Opinel Knives
(Photo/Anthony Sculimbrene)

Reviewing a Classic: Does the Opinel No. 7 Folding Knife Still Make the Cut?

Set aside the Opinel knife’s ubiquity and instead dig in on its performance and design. You’ll quickly see that the key to success here is a clever knife that exploits all of the features and materials to the maximum.

Opinel. Just writing the name feels timeless. And it should. These wood-handled pocket knives have been around for more than 130 years. But even today, you still find them for sale everywhere from REI to wine and cheese shops.

There are some real limitations to the Opinel design, which I will get into below, but there is no denying that this is not just a good value, but a truly excellent pocket knife — even in the world of carbon fiber handles and powder steels.

The No. 7 suggests a terrific value — priced under $20. But in an industry where you most often get what you pay for, we wanted to see if this iconic blade still holds an edge over the competition.

And because Opinel knives riff on a single theme, testing one should reveal if the brand at large still has what it takes to craft a winner.

Opinel No. 7 Knife Review

Opinel Knife: Specs

  • Steel: XC90 carbon steel
  • Grind: Full flat grind
  • Lock: Collar lock or “Vibrolock”
  • Blade length: 3.07 in.
  • Handle length: 3.93 in.
  • OAL: 7 in.
  • Weight: 1.4 oz.
  • Price: $16
  • Country of origin: France
Opinel Knives - handle
(Photo/Anthony Sculimbrene)

A Slice of History

The Opinel design is old, invented by Joseph Opinel in 1890. The design was refined in the 1950s with the addition of the collar lock, called a “Vibrolock” in Opinel advertising material.

The original was the No. 8. Since that design, other sizes were released, all with different numbers. Those smaller than No. 8 are smaller knives; those bigger than No. 8 are bigger knives.

Opinel Knives - pivot
(Photo/Anthony Sculimbrene)

Timeless Construction

This iteration of the No. 7 that I reviewed is approximately 30 years old. It has been used regularly, largely for food preparation while on hikes, camping, and on picnics.

It has also been carried as an EDC for weeks at time. Other than stropping and oiling the blade there has been no significant maintenance performed. The fact that the knife is in such good shape is a testament to the strength of the original design. There may be slight differences between this No. 7 and the current No. 7.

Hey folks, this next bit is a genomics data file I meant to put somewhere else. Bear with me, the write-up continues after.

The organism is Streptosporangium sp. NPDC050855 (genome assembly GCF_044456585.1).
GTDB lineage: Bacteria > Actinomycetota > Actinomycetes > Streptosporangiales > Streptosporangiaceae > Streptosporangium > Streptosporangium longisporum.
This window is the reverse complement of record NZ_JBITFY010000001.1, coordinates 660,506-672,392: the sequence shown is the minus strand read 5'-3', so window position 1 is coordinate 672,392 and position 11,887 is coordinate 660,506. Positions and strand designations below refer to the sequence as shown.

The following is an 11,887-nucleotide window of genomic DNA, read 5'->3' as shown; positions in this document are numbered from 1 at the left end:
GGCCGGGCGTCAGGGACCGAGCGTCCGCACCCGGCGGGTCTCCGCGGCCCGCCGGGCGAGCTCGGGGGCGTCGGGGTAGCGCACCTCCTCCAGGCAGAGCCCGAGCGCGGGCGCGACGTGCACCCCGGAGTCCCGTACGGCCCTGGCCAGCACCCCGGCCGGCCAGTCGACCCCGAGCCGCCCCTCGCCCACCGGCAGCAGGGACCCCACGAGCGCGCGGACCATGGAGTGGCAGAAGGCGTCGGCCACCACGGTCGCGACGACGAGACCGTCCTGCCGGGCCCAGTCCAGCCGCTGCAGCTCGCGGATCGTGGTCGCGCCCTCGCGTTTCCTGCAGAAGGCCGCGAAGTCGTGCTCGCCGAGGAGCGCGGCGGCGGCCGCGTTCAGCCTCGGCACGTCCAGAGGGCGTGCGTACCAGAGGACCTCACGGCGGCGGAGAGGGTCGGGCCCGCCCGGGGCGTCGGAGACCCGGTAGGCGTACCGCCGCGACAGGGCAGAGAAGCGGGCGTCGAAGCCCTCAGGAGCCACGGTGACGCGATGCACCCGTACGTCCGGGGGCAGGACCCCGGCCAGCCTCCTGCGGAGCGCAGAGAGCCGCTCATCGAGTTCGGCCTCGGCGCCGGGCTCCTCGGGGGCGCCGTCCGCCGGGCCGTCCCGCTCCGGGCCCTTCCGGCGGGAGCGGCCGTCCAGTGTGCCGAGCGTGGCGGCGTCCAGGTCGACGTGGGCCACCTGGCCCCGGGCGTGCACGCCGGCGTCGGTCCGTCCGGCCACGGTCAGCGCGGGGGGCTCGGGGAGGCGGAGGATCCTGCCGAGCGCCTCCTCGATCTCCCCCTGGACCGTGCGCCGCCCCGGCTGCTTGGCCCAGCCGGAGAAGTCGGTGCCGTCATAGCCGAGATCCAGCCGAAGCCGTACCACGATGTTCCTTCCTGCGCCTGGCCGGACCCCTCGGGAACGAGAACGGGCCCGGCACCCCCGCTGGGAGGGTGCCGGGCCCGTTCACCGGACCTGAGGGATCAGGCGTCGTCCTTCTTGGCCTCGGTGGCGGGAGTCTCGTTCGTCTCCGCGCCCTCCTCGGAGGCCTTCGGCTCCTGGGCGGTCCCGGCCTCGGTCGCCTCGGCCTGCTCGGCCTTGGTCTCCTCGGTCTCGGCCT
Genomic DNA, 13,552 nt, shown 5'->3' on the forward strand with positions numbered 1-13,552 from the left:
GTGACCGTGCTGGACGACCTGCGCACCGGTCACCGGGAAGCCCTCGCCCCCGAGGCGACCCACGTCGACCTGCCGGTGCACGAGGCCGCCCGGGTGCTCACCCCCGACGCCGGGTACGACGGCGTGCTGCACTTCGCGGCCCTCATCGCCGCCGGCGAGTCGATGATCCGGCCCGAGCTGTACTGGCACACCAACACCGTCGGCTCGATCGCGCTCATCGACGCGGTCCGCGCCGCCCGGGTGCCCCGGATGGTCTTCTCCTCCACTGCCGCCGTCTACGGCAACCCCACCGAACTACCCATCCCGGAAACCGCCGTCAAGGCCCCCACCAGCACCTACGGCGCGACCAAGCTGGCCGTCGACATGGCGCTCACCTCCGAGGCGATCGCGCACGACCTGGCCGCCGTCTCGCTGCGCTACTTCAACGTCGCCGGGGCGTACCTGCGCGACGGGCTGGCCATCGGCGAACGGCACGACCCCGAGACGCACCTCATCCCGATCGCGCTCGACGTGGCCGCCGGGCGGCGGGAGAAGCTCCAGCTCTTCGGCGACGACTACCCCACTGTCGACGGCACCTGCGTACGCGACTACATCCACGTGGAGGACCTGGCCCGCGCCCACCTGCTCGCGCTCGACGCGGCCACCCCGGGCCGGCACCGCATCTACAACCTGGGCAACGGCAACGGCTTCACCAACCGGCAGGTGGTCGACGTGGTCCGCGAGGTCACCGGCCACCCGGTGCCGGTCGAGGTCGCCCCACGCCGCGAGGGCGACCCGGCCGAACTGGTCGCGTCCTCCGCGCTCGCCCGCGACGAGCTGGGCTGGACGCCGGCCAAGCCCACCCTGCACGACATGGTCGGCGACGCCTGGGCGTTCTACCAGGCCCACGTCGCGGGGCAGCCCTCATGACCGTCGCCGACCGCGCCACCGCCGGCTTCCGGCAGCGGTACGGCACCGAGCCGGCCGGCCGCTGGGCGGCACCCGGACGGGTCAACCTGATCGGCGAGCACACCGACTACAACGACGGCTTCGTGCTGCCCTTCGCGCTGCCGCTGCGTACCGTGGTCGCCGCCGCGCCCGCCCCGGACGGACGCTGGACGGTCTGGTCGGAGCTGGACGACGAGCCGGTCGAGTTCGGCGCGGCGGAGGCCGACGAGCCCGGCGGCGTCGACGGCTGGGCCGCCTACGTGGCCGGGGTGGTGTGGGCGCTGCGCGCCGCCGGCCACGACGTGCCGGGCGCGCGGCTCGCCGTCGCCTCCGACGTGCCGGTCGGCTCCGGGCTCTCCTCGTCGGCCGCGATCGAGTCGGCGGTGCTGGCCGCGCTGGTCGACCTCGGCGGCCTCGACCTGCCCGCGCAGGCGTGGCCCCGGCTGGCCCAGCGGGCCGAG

Much of the core construction remains the same, but some material and aesthetic updates have occurred (more below). But a quick glance at the modern Opinel, it’s virtually indistinguishable from the model I received decades ago.

opinel no 8 folding knife
The modern No. 8 knife carries the same design and aesthetics as its predecessors (Photo/Opinel)

The core of the knife is a single piece of beech with a blade well running down the middle. The beech handle is sculpted to allow for a palm swell and mild beak toward the end of the knife.

The pivot rests underneath the collar, which twists into place once the knife is deployed, locking the blade open.

The knife blade is a clip point with a nail nick for deployment. As the collar wears into the blade, it twists further to maintain a solid lock up throughout the life of the knife. The blade itself is made of high-carbon steel, common to kitchen knives.

It maintains an edge and sharpens like a dream, but is not very rust-resistant.

Overall, the Opinel Design Is Quite Nice

opinel knives - design
(Photo/Anthony Sculimbrene)

The blade is very thin and slices quite well. The lock is easy to use, though it is two-handed, as is deployment. The handle shape is very pleasing, fills the hand well, and has enough grain to provide a good grip.

Interestingly, this knife is small in the pocket and exceedingly light. Though the blade length is roughly the same, the No. 7 weighs less than even the ultrapopular, ultralight Benchmade Bugout (getting under it by more than half an ounce).

Beech is a very hard and strong wood, so there is no flex whatsoever in the handle.

For $16, the No. 7 is a no-brainer for knife fans, folks that like to do a bit of food prep with their pocket knife, or someone looking for a quirky, but useful carry.

It also appeals to ultralight backpackers, given its size and weight.


There is one drawback to the classic Opinels: They are more susceptible to damage from water than any other knife. The metal components do rust, which is not the end of the world, but the unsealed (though varnished) handles swell when exposed to water.

That said, Opinel also offers a lineup of anti-corrosion stainless steel options as well.

The swelling is serious enough that a full submersion in water could kill the knife, as the blade would not be able to fold into the blade well and would likely warp or break the collar and pivot.


This drawback, compared to all of the advantages, still makes the Opinel an excellent blade. Toss in the price, which is about the cost of lunch, and you have a gem.

It has stuck around this long because even with this one flaw, it is outstanding. Highly recommended.

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Opinel No. 08 knives arranged on a desk.
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